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The importance of polymer optics in machine vision


Machine vision for position control or data retrieval can be found in a variety of different applications and industries. Autonomous passenger or fleet vehicles, automated warehousing, automated production facilities, robotics, or bar code readers all use “machine vision”. This may take the form of actual camera imaging systems, “time of flight” systems such as LiDAR, or simultaneous localization and mapping (SLAM) based LiDAR or similar technologies. Almost all autonomous passenger/fleet vehicles are using a combination of imaging systems and LiDAR.

Product managers responsible for bringing new machine vision products from inception through prototyping to market will be challenged with:

  • Technical challenges - Does the system perform to specification?
    • Can the assembly be simplified and the Bill of Material (BOM) cost reduced
    • Are mounting features required for the optics?
  • Timing constraints - It is imperative to get the product to market ahead of the competition!
  • Pricing challenges - Bill of material (BOM) price must be low enough to charge fair market value for the system while providing strong revenue and profitability for the company.
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Technical challenges

From a technical perspective, polymer optics are an excellent candidate for meeting the specification requirements associated with machine vision, especially in LiDAR and industrial automation systems.

  • The general spectral band of interest is well-within the realm of excellent transmission for polymer optics.
  • If reflectivity is required, polymer optics readily accept coatings including aluminum, silver, and gold with protective layers as well.
  • Polymer optics weigh less than glass optics, potentially allowing the system to be designed with less mass.
  • One of the most important areas of concern when designing with polymer optics would be extreme thermal transients. For example, if designing for imaging, the designer must consider the significant change in the refractive index of the substrate with temperature (dN/dT).
  • The complexity of any assembly drives cost. If the number of discreet parts comprising an assembly is reduced without increasing the the discreet part design the assembly complexity is reduced and the BOM cost is reduced. In many instances this may be addressed by including mounting features on plastic optics. Additionally, the number of elements required in a lens may be reduced through the introduction of aspherical elements.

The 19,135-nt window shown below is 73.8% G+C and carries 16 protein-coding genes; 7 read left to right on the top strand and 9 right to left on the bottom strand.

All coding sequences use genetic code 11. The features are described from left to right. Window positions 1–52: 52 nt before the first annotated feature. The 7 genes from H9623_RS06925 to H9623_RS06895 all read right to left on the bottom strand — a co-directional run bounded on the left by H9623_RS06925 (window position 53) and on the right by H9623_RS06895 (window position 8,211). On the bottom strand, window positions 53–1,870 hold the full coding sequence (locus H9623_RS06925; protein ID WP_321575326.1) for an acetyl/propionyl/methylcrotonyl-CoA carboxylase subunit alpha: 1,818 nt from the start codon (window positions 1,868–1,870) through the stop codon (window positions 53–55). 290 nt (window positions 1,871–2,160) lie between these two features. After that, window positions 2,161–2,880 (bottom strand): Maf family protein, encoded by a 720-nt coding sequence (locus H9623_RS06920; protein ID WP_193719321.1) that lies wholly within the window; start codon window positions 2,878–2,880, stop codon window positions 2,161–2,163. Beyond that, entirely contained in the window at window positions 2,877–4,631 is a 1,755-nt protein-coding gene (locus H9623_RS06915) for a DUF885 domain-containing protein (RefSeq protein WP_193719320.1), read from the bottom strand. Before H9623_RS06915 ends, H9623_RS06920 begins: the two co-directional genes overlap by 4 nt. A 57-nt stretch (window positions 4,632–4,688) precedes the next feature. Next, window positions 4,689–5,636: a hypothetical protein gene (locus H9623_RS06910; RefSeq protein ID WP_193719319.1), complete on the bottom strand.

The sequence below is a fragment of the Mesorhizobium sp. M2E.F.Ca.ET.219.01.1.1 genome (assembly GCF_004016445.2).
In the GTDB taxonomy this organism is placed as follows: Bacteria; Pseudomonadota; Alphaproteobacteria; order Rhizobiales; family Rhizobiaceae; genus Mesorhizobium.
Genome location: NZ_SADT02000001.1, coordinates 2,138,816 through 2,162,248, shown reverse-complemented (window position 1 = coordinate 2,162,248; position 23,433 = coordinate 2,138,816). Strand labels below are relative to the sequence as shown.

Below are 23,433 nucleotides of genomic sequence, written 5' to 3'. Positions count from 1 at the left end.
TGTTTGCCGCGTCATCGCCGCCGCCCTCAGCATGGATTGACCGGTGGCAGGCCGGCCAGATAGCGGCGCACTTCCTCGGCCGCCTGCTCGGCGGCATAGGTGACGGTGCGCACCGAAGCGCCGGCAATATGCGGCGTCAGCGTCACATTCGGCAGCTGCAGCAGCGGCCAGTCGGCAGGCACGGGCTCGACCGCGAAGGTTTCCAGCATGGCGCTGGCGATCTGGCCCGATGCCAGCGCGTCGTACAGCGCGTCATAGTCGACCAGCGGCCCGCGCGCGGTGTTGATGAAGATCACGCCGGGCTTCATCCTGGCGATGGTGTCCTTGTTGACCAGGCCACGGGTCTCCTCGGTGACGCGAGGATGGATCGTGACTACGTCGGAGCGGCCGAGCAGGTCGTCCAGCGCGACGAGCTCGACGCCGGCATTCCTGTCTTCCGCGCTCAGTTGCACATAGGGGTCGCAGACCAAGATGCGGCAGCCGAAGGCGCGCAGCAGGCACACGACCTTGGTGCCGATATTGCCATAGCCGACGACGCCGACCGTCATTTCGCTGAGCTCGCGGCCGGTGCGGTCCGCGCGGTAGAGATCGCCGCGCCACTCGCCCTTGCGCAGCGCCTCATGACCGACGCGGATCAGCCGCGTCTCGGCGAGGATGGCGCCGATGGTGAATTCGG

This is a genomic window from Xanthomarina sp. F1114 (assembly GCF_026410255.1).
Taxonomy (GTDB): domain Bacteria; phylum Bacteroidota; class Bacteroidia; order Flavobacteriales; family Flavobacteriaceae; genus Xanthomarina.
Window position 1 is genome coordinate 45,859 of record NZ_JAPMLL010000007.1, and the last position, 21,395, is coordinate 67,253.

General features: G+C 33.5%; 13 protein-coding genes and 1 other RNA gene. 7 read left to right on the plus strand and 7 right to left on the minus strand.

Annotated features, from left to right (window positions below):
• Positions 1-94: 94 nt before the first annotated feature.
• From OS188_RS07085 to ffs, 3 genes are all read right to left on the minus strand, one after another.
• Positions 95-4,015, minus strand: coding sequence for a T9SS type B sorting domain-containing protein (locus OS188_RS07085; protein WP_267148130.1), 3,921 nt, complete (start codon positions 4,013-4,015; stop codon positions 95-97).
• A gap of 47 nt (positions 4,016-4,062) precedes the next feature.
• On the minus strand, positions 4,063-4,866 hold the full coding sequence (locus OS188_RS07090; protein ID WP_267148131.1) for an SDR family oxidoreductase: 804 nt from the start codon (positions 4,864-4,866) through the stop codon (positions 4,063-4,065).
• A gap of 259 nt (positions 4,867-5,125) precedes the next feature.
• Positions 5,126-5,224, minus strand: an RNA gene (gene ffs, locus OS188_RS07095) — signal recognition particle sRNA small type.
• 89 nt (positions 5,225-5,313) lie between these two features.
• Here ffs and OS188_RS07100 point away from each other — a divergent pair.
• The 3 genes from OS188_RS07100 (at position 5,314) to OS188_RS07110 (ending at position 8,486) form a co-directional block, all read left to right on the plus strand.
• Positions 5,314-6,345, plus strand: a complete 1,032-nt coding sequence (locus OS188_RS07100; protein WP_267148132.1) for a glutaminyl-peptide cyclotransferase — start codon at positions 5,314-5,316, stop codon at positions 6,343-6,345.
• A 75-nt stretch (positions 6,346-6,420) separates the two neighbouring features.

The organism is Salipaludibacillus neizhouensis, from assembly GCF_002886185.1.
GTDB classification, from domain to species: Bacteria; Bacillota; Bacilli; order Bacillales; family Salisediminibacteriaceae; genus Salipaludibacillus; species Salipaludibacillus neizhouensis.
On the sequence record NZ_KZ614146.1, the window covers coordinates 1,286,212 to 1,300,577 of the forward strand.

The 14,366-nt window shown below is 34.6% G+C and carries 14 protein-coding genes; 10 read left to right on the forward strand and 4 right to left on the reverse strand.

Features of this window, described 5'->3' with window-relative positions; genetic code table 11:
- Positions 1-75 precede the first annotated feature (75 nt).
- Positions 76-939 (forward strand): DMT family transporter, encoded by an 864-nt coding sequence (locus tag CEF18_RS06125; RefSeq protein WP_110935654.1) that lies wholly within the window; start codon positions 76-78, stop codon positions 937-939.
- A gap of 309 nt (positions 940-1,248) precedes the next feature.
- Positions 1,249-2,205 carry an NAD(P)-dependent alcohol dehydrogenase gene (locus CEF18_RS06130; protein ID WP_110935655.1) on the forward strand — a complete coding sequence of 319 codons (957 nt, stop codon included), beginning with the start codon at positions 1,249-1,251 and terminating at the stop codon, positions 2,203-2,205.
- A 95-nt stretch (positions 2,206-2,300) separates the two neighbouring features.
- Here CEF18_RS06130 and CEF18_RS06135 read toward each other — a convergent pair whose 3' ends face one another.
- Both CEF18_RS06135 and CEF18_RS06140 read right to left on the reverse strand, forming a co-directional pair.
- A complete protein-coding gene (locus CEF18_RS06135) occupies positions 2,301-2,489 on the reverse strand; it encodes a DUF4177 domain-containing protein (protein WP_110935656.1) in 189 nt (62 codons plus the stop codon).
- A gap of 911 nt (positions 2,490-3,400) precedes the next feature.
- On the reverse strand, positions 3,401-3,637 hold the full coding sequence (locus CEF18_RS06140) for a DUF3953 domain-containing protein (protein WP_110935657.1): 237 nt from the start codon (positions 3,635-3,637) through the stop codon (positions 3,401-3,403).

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Timing constraints

Rapid proof of concept and prototyping can take place well in advance of the mold completion permitting high volume production within weeks while the mold is being manufactured through the use of:

  • Direct single point diamond machining of the optic from a “blank” of the chosen material
  • A prototype mold to produce a small pre-production run

Pricing challenges

Injection molding processes are capable of producing high volumes of identical optics resulting in low unit costs. As previously stated, mounting features may be incorporated into the optics resulting in additional BOM reductions and reduced overall manufacturing and assembly costs.

Injection molded polymer optics are an excellent option to address these concerns. It is imperative that your design team contact a skilled and experienced optical plastic injection molding company as early in the design phase as possible to ensure the advantages and limitations of injection molding are fully understood during system design.

Polymer Optics Capabilities

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